Not once, but twice, Londoners have faced chaos at the hands of suicide bombers and would-be attackers.
The Tube: 3m passengers a day
After the bloody 7 July attacks, policing was increased as a watchful, jittery public got on with the business of getting to work, getting on with life.
But following a second attempt at taking those lives on Thursday, questions are growing about security on the Tube, on London's buses.
How - commuters and politicians ask - can people be protected, without grinding to a halt a staggeringly-busy transport network?
The Tube alone carries 3m passengers a day, across 275 London Underground stations, according to figures from Transport for London, (TfL) the body responsible for the capital's transport system.
In addition, people pour in and out of the 36 Docklands Light Rail stations and cram on to trains at a web of over-ground stops.
Eight thousand red buses carry 6.3m passengers a day.
Call for checks
In the wake of both attacks, Prime Minister Tony Blair, Mayor Ken Livingstone and Metropolitan Police chief Sir Ian Blair said London should get back to business as normal.
On Friday, those businesses - in the shape of the London Chamber of Commerce and Asian Business Association - called for increased police and security steps.
They want devices which can detect passengers carrying explosives - like airport body scanners - installed on the Underground as well as increased stop-and-search powers for officers.
They admit only random checks may be practical, bearing in mind just how many travellers there are. That is before working out exactly what good, if any, random scanning would do.
Fears have also been raised by those at the very front of each Tube - individual drivers themselves have been reported as refusing to man trains.
Politicians have had their say - Liberal Democrats' Home Affairs spokesman Mark Oaten says the choice is between increased security and the ability for people to move around without huge disruption.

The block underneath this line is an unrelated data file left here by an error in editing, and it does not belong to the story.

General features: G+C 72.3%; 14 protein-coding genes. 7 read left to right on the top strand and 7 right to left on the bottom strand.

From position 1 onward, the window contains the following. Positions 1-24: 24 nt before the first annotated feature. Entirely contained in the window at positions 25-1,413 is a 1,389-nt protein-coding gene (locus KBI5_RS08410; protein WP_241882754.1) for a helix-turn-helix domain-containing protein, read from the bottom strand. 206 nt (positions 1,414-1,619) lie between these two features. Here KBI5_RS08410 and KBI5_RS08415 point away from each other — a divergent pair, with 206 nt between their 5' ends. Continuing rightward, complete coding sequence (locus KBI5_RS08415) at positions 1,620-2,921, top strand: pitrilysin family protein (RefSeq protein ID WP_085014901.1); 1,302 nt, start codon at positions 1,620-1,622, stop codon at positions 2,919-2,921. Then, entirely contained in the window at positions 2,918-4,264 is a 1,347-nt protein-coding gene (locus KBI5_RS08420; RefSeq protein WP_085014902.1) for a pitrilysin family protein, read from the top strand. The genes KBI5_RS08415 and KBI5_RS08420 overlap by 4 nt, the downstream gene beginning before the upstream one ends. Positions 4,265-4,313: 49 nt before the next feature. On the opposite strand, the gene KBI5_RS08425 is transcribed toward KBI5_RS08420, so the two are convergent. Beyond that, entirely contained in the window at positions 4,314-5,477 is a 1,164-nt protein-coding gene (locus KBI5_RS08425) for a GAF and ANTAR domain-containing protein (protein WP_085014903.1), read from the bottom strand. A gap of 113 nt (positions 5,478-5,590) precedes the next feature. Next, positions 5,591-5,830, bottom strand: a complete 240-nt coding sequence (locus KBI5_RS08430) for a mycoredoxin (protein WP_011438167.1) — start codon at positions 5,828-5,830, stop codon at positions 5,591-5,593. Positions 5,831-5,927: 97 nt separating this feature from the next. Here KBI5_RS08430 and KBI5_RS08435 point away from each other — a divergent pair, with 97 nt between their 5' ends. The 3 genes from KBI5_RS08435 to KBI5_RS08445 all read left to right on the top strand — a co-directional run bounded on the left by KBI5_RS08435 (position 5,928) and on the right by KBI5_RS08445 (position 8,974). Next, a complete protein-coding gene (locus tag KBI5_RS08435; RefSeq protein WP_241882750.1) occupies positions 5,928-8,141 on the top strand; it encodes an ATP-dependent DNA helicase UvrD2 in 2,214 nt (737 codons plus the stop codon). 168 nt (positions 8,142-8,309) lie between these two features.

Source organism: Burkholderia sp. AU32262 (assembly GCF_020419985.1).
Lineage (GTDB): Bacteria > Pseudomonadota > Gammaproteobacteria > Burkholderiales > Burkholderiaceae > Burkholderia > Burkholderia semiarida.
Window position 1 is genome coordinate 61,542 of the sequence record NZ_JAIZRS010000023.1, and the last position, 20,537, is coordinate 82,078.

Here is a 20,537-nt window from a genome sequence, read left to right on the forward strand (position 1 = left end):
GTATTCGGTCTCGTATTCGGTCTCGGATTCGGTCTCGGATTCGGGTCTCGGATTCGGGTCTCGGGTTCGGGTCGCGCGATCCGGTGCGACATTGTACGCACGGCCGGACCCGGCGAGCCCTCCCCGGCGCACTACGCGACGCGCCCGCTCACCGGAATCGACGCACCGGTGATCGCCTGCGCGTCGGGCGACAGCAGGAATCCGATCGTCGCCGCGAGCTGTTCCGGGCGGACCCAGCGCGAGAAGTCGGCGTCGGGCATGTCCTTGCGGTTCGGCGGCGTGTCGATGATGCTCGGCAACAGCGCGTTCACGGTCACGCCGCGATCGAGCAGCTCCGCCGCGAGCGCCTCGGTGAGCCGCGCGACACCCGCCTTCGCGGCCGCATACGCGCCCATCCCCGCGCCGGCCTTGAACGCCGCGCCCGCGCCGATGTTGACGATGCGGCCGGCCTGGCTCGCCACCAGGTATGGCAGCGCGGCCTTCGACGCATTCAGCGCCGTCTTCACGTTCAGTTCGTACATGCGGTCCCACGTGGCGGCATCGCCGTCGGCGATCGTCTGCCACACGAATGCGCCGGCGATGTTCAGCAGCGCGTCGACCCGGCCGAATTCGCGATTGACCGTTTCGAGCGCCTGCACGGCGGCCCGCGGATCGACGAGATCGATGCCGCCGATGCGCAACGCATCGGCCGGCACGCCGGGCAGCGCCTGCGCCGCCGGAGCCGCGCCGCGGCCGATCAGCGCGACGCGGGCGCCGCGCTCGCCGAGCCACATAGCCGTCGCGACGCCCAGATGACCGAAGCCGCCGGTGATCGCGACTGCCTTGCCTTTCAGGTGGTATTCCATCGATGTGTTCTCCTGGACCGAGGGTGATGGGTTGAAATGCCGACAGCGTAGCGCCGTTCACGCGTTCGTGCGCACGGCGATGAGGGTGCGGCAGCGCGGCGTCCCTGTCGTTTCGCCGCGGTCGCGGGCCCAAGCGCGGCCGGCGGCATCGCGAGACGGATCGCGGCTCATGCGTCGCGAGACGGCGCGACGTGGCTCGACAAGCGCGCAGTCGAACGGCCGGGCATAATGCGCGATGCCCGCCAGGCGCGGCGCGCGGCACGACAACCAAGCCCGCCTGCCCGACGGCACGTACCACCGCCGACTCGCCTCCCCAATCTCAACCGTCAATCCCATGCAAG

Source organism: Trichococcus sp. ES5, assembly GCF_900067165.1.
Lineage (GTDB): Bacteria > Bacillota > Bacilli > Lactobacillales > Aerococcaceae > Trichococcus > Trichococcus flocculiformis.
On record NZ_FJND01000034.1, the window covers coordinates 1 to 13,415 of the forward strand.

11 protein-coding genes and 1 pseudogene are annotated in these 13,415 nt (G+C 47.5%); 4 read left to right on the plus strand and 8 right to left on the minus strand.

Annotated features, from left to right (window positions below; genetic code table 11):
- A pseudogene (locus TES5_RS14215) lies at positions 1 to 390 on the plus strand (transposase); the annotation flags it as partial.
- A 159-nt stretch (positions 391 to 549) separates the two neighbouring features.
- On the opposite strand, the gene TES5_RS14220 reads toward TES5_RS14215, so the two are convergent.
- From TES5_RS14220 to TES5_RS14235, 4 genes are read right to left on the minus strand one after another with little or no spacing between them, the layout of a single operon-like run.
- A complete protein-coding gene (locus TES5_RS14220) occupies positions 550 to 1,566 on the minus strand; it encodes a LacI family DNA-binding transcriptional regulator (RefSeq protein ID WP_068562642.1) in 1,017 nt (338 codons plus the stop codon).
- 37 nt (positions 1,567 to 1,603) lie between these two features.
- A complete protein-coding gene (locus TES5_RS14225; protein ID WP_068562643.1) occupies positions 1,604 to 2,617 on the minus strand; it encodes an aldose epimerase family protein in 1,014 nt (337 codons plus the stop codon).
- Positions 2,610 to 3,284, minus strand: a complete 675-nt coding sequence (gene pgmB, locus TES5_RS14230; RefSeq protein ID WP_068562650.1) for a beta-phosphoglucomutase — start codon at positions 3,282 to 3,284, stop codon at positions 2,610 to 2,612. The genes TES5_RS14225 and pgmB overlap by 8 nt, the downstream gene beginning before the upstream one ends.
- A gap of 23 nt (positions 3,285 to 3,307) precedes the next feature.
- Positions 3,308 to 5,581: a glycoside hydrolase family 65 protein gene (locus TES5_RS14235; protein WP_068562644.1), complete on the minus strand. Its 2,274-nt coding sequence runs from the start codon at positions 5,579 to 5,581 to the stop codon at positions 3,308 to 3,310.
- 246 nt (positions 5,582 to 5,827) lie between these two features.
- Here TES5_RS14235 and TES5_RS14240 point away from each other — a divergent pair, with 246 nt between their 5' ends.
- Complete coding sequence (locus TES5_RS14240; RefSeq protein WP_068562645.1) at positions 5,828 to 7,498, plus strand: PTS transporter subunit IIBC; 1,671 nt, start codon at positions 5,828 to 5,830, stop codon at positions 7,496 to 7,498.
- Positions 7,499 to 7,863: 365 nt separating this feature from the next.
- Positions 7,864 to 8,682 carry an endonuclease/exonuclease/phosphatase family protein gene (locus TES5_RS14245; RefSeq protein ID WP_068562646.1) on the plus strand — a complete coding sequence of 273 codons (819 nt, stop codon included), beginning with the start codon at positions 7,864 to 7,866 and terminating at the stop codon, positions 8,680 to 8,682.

"It's a pay-off which people in London are debating in their minds," he says.
The media are raising issues. A correspondent from the Independent asked Mayor Ken Livingstone at a news conference: "Has the time not come for a fundamental rethink of security on the Tube?"
Answer in technology?
His answer was that airport-style security would "totally transform" everyone's journey to work with delays; stations are too small to do it; we do not have the right technology yet.
The British Transport Police patrol London's rail and Tube network, the Metropolitan Police the buses. There are 680 BTP police officers on the London Underground and 1,200 across the London area.
Both the BTP and TfL are keen to stress security on the Tube is a joint responsibility - between police, staff and members of the public.
"Working together we have got more of a chance of securing the system," says BTP spokesman Simon Lubin.
3m Tube passengers a day
6.3m on buses
275 London Underground stations
36 DLR stations
Source: Transport for London
Asked if the situation had gone beyond that now, he said: "No, people are playing their part and that's valuable in keeping the system safe."
"Since 7 July we have been doing everything we can. We are throwing everything we have got at it."
That involves increased Metropolitan, City of London and British Transport Police patrols, specialist units to deal with unattended packages, sniffer dog patrols, community support officers, and searching people under Section 44 of the Terrorism Act.
The Guardian Group - made up of the capital's various police organisations - meet regularly to look at security.
But neither the police nor TfL will be drawn on what measures are being looked at.
Neither is in favour of airport-style body scanners. It's impractical, and it's unworkable in the London Underground," says a TfL spokesman.
Both say technology does not yet provide another solution. Neither will comment on whether searches may be increased - they have already been stepped up since 7 July.
For commuters, the daily grind continued in Friday's rush hour.
They were worried but said they had no choice about travelling to work.
"Everyone's a bit shaken, there's a lot of nervous people out there," said one.
"But you have to get on with it.
"We are not going to let them win."